#40 4 months ago
    Quoted from KozMckPinball:

    Just a matter of time with the current fed in-powers.

    Never happened in the history of the US, but I guess there’s a first time for everything!

    #41 4 months ago
    Quoted from chuckwurt:

    Never happened in the history of the US, but I guess there’s a first time for everything!

    The highest income tax rate jumped from 15 percent in 1916 to 67 percent in 1917 to 77 percent in 1918.
    In 1944, the top rate peaked at 94 percent on taxable income over $200,000 ($2.5 million in today’s dollars).

    (got to pay for those wars somehow)

    #42 4 months ago

    Dang! Well let’s hope that doesn’t happen again! I’d have to sell all my pins.

    #43 4 months ago
    Quoted from floyd1977:

    The highest income tax rate jumped from 15 percent in 1916 to 67 percent in 1917 to 77 percent in 1918.
    In 1944, the top rate peaked at 94 percent on taxable income over $200,000 ($2.5 million in today’s dollars).
    (got to pay for those wars somehow)

    Reagan was asked why he only did 2 movies a year when he was an actor during this timeframe.

    Because the Federal Government would seize all monies earned from the third movie was his reply.

    #44 4 months ago
    Quoted from yancy:

    Nope.
    If he made at least $518k a year he'd pay:
    4.95% IL tax, plus
    37% top federal rate, plus
    6.2% social security, plus
    1.45% medicare, for a total of
    49.6% but effectively less, since only the first $142,800 is taxed for social security, and most of his federal tax would be at marginal rates lower than 37%.
    I bet his story goes up a couple percent every time he tells it.

    So things like property tax? Sales tax? Government fees? Disability insurance tax? Unemployment insurance tax? Gasoline tax? Tolls? Telephone tax? Capital gains tax? Dividend tax? Gift tax? Vehicle registrations? Various licenses? Cigarette tax? Hotel tax? Don’t exist…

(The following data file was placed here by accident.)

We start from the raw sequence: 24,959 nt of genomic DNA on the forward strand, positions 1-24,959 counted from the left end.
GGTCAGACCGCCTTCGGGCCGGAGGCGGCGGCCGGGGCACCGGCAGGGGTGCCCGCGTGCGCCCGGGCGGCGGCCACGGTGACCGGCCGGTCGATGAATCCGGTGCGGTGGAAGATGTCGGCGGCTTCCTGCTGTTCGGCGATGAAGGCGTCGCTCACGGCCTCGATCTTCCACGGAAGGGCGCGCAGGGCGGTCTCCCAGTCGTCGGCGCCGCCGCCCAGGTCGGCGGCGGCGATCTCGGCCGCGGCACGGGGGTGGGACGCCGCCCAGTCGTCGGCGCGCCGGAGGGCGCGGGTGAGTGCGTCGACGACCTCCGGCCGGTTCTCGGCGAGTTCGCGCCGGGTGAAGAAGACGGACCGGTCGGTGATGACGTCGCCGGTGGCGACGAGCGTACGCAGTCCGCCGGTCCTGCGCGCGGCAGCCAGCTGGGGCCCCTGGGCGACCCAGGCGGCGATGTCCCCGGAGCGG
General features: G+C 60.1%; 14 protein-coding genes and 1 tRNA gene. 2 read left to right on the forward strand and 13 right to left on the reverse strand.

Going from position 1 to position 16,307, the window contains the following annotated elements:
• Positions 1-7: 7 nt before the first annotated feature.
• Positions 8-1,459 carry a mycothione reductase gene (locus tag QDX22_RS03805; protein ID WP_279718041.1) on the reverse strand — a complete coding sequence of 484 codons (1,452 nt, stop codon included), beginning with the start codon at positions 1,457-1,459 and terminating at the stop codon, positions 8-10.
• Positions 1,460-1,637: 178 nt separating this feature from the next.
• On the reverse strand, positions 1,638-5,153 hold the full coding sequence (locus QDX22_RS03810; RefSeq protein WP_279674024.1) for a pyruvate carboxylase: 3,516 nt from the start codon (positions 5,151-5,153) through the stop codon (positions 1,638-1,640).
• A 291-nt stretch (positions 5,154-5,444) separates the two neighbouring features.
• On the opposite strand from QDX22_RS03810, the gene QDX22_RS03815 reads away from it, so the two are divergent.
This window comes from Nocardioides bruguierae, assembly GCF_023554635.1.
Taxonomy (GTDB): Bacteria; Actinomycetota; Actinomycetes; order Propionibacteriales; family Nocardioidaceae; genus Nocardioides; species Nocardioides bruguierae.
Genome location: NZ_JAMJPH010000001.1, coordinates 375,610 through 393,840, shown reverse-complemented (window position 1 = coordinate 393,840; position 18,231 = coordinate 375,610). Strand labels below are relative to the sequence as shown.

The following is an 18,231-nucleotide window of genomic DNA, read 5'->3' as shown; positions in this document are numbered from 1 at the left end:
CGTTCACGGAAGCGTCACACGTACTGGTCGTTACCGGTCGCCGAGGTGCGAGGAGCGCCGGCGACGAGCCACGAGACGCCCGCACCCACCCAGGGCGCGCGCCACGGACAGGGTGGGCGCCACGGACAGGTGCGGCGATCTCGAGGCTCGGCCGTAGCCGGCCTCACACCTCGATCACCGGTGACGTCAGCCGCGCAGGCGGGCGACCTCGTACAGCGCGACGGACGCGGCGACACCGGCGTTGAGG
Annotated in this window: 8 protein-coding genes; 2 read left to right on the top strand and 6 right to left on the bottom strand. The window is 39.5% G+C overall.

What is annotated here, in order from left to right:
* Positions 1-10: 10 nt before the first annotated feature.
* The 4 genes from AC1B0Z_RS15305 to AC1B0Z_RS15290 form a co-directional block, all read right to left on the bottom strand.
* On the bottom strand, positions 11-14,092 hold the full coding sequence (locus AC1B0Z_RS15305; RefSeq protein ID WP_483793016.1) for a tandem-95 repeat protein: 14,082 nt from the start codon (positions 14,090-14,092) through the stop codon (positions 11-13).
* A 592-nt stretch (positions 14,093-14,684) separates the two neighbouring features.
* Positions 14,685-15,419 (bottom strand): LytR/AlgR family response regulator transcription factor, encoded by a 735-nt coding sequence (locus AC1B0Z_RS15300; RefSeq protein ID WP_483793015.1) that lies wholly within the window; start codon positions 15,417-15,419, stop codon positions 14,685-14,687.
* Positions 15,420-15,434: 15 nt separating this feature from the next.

Think you’re missing quite a bit from your list.

    #45 4 months ago
    Quoted from floyd1977:

    The highest income tax rate jumped from 15 percent in 1916 to 67 percent in 1917 to 77 percent in 1918.
    In 1944, the top rate peaked at 94 percent on taxable income over $200,000 ($2.5 million in today’s dollars).
    (got to pay for those wars somehow)

    They had write-offs that existed back then that don’t exist today.

    1986 tax code cleaned a lot of that up. No one paid that rate back then.

    #46 4 months ago

    Sorry, if this was mentioned but Illinois has high property taxes, used to fund schools so some area's in the state are very high.

    However, Illinois doesn't tax retirement income, SS, retirement account withdrawals and pensions. We have that going for us.

    Cheers

    #47 4 months ago
    Quoted from chuckwurt:

    How much of your paycheck goes to property tax in NJ? 0%.

    Thank you letting me know that my property taxes in NJ are zero.

    I’ll make sure to show my town your post.

    Where do you think the money comes from to pay the property tax?

    #48 4 months ago
    Quoted from Trekkie1978:

    Thank you letting me know that my property taxes in NJ are zero.
    I’ll make sure to show my town your post.
    Where do you think the money comes from to pay the property tax?

    Not from payroll tax that’s for sure!

    #49 4 months ago
    Quoted from chuckwurt:

    Not from payroll tax that’s for sure!

    LOL!!!!!!!

    #50 4 months ago

    Chicago area living is very expensive, drinks are expensive, food is expensive, taxes are high, but its a fun place if your young. I know because I was kicked out of literally every bar and club in the city. No one understood my drinking habits, oh well.

    Good times.